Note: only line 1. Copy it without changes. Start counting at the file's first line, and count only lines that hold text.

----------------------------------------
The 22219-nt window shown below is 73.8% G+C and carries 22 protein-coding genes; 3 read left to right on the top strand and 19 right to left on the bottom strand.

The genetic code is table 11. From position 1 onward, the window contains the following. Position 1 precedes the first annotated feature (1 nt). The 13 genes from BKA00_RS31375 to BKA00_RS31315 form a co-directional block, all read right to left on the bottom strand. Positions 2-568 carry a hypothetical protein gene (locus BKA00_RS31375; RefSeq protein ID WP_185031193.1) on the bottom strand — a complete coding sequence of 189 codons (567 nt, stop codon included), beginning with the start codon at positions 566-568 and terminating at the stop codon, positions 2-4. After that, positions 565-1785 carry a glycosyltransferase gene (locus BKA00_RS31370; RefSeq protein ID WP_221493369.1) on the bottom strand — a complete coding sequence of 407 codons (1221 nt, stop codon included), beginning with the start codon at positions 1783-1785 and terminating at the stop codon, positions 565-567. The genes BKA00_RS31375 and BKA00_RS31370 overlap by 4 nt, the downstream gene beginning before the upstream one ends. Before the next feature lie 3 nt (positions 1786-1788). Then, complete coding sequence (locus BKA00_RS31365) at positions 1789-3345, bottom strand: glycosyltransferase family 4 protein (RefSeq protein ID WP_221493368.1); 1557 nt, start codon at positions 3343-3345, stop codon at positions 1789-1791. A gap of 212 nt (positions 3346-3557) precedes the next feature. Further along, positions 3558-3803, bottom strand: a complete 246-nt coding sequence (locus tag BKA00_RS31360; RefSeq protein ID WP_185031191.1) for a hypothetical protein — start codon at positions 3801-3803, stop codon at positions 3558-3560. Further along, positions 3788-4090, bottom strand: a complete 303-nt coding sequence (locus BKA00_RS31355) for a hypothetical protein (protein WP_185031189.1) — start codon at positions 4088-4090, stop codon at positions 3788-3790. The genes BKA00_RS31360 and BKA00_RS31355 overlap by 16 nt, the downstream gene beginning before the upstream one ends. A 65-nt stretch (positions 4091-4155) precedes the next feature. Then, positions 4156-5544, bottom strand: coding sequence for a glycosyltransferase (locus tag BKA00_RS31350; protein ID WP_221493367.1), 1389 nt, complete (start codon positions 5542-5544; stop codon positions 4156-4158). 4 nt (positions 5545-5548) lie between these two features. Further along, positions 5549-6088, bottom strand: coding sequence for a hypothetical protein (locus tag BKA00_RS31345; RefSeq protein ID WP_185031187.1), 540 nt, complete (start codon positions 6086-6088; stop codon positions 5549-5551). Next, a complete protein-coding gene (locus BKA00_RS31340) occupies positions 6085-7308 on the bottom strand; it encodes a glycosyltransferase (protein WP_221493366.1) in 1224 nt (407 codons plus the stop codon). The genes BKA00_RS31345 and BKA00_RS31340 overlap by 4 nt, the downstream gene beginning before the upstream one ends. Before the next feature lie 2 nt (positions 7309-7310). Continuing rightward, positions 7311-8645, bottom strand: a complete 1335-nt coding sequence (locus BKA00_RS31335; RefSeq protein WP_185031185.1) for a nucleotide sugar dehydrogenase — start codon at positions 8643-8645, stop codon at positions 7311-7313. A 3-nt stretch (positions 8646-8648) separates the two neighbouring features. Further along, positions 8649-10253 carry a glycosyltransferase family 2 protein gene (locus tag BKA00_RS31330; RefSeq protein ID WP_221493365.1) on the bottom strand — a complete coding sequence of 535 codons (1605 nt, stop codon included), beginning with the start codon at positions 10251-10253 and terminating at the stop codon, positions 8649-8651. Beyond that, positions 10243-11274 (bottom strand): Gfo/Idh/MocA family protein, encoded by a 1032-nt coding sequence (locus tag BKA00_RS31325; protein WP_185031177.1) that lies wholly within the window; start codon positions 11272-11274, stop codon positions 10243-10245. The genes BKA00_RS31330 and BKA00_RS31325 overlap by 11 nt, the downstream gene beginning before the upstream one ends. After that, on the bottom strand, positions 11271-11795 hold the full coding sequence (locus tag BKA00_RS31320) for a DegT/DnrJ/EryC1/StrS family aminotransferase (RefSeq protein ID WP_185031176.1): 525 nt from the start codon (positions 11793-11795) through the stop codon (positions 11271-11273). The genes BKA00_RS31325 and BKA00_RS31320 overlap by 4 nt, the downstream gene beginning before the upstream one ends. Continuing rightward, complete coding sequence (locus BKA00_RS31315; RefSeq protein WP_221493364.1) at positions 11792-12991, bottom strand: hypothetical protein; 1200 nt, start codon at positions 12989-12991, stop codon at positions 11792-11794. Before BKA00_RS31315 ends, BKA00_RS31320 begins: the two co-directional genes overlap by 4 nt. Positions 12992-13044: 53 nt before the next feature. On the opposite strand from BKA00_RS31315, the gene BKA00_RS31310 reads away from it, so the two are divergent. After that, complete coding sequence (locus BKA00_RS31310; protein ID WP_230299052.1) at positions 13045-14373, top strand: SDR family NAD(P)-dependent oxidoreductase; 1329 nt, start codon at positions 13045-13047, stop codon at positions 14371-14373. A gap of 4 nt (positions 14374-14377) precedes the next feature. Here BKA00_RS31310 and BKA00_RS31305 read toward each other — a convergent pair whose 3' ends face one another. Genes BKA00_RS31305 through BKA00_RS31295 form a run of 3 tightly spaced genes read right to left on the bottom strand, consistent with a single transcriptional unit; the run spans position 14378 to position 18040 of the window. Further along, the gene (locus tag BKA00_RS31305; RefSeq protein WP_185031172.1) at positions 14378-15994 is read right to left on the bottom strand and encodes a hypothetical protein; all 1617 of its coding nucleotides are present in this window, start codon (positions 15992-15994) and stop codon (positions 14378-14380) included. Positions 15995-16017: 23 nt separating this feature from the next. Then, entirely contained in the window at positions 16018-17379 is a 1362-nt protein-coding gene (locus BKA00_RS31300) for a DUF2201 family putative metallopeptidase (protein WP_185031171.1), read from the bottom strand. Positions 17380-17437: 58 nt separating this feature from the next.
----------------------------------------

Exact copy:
The 22219-nt window shown below is 73.8% G+C and carries 22 protein-coding genes; 3 read left to right on the top strand and 19 right to left on the bottom strand.